Wednesday, May 21, 2008

Spain: Picasso's Barcelona and La Ribera on the Picasso Walking Tour

Museu Picasso is another must visit when in Barcelona. Although there are several Picasso museums, the one in Barcelona is the first and only one established on the express wish of the artist. But as an introduction to the museum, I decided to join the Picasso Walking Tour in order to experience and understand Picasso more by visiting places he frequented in Barcelona during the many years that he was there.

Discovering the bohemian Barcelona where Picasso lived, walking its streets, hearing anecdotes of the famous painter's friends as well as the events that influenced his life and artistic career was a great way to understand the Picasso story.

We visited Els Quatre Gats, a restaurant in a modernista building frequented by Picasso and intellectuals of his time; the friezes on the facade of the Col-legi d'Arquitectes, his only piece of public art in Barcelona; as well as the Llotja de Mar, the building which housed the art school where he studied, among many other sites.

We were also brought deep into La Ribera, a district which hosted Picasso's last studio before he departed for Paris. The district has a beautiful basilica namely the Santa Maria del Mar. We also got to pass by another basilica, the Mare de Déu de la Mercé, in Barri Gotic. Stops are quick so you can opt to come back if you want to explore the interiors.

The last stop is the museum which contains the world's most important collection of works from Picasso's youth and formative years. The whole cost of the tour is 15€ and this includes entrance to the Museu Picasso. And since tickets to the museum are given to you, there is no need to join the long lines to get one!

But if you just want to visit, a ticket to the museum and the temporary exhibition would cost 9€. Entrance to the museum is usually free on the first Sunday of each month.

Barcelona Walks
Aside from the Picasso tour, there are three other walking tours offered by Turisme de Barcelona (Barcelona Tourism Office). These are Barri Gotic, a tour of Barcelona's Gothic Quarter; Barcelona Modernista which takes you to the works of modernist architects Antonio Gaudi, Josep Puig i Cadafalch and Luis Domenech i Montaner; and the Gourmet Walking Tour, where you can experience Barcelona's cuisine. Check the tourist information kiosks for schedules.

Tuesday, May 20, 2008

Spain: Hospital de Sant Pau & Palau de la Música Catalana

The world has taken notice of Lluís Domènech i Montaner, another Catalan Modernista architect, whose works have also been inscribed in the UNESCO World Heritage List. Just a few minutes from the Sagrada Familia is the Hospital de la Santa Creu i Sant Pau, a sprawling hospital complex built between 1901 to 1930. It is in fact a functional hospital up to today.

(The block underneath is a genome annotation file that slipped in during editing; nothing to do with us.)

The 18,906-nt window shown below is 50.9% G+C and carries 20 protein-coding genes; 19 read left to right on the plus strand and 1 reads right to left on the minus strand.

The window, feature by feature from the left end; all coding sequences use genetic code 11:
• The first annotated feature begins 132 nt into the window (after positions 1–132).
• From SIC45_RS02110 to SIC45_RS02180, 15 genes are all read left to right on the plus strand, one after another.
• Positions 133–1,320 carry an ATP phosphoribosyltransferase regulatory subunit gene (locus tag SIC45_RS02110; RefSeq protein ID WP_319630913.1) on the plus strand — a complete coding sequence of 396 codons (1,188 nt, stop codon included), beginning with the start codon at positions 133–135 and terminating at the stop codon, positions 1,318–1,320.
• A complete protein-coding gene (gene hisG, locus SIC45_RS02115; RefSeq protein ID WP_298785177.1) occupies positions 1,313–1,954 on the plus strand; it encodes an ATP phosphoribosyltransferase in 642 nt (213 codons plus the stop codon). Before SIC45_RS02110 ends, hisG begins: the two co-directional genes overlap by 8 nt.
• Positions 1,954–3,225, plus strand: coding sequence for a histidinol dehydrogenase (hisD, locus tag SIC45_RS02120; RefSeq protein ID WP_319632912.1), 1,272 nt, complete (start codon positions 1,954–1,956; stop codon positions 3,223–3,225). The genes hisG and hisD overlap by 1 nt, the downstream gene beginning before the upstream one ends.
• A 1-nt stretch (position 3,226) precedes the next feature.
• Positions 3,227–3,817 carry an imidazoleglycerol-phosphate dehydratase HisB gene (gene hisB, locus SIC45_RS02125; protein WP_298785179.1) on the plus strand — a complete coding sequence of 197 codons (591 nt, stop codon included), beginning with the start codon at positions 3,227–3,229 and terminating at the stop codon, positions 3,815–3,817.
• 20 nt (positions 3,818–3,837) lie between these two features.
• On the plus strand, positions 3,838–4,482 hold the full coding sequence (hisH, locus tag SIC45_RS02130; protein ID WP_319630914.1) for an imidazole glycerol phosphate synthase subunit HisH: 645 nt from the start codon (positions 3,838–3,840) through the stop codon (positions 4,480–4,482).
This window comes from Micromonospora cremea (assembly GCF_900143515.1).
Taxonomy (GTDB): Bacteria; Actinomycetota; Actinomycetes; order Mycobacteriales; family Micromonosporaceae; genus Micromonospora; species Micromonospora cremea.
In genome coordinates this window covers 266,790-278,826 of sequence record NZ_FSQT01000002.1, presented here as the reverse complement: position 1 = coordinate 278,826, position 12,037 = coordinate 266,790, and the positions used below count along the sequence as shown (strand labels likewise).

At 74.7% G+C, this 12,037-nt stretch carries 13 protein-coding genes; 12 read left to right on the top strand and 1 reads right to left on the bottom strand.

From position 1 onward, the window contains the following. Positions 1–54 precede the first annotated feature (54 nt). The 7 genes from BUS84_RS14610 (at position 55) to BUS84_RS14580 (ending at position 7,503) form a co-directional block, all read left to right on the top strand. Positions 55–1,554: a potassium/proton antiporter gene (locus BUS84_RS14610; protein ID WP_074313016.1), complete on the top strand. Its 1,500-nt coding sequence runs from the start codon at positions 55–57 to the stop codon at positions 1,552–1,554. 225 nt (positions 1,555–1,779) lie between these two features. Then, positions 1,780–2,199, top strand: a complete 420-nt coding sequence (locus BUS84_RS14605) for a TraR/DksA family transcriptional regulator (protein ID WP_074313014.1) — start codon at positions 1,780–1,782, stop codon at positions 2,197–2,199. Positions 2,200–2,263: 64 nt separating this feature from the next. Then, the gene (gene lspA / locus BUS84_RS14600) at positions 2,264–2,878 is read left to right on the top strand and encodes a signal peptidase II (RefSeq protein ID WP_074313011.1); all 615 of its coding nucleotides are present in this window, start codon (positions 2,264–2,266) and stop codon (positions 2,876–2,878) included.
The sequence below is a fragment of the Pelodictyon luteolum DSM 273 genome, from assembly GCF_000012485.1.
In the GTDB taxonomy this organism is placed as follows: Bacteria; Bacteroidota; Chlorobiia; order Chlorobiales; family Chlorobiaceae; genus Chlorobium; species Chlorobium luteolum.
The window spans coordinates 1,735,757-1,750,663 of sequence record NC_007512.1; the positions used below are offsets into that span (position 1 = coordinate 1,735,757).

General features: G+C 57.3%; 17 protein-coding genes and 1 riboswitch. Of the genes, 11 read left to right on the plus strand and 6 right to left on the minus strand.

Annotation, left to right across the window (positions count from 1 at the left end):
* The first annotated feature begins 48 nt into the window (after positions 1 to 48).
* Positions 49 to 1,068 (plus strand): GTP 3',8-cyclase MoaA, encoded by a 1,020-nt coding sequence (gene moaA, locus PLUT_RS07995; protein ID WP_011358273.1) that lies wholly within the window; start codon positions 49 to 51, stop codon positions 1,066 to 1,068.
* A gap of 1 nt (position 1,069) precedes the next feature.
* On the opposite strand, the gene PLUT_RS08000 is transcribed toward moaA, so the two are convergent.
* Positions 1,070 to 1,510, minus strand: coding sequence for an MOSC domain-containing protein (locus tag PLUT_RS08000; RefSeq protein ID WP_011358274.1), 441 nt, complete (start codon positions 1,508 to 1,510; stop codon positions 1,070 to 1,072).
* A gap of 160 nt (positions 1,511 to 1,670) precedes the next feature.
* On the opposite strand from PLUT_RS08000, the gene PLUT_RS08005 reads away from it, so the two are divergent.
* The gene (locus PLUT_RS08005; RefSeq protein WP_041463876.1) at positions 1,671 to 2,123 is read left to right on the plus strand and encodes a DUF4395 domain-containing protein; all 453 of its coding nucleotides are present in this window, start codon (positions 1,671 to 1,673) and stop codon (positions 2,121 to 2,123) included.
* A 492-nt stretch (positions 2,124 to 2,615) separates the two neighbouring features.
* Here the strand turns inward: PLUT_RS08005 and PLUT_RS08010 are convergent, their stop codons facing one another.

Another work of Domènech i Montaner is the Palau de la Música Catalana, a concert hall built in the Modernista style with rich decoration on its facade. There are guided tours to the grand Modernist Concert Hall and other smaller halls at 10€ per person. But tickets have to be purchased at least one week in advance because there is a limit of 55 persons on each tour.

Monday, May 19, 2008

Spain: Gaudi overload in Barcelona: Sagrada Familia, Park Güell, Casa Batlló, Palau Güell, Casa Mila & Casa Vicens

When in Barcelona, make sure you visit the works of Antoni Gaudi, one of the foremost architects of the Modernista style (Art Nouveau). His unique and avante-garde works have become icons of Barcelona, many of which are inscribed in the UNESCO World Heritage List under Works of Antoni Gaudi.

Foremost of these structures is the Temple Expiatori de la Sagrada Família, the unfinished church we all know as Sagrada Familia, one of Spain's most popular attractions. Construction for the church began in 1882 and continues up to today. It is scheduled for completion in 2026, a century after Gaudi's tragic death.

Gaudi had worked on the project for 40 years until his death. When asked why the construction was taking so long, he was said to have remarked, "My client is not in a hurry." Gaudí had intended the church to be the "last great sanctuary of Christendom."

There is a chapel at the back which you can visit if you want a glimpse of the interior. But if you want to take the elevator up the towers (waiting time can be over an hour) or visit the museum in the crypt of the church where Gaudi is buried, entrance fee is 8€, an amount which goes to the construction of the church.

Palau Güell is a town mansion he designed for industrialist Eusebi Güell. At the moment, it's partially open to the public due to restoration, with limited access. I saw the outside of this building while touring La Rambla.

Casa Batlló is a building redesigned by Gaudi for the Batlló family. Also know as Casa dels ossos (House of Bones) because many parts resemble skeletal parts, this colorful home is remarkable and very representative of Gaudi's works. You need to pay 16,50€ to be able to enter but it's very much worth it.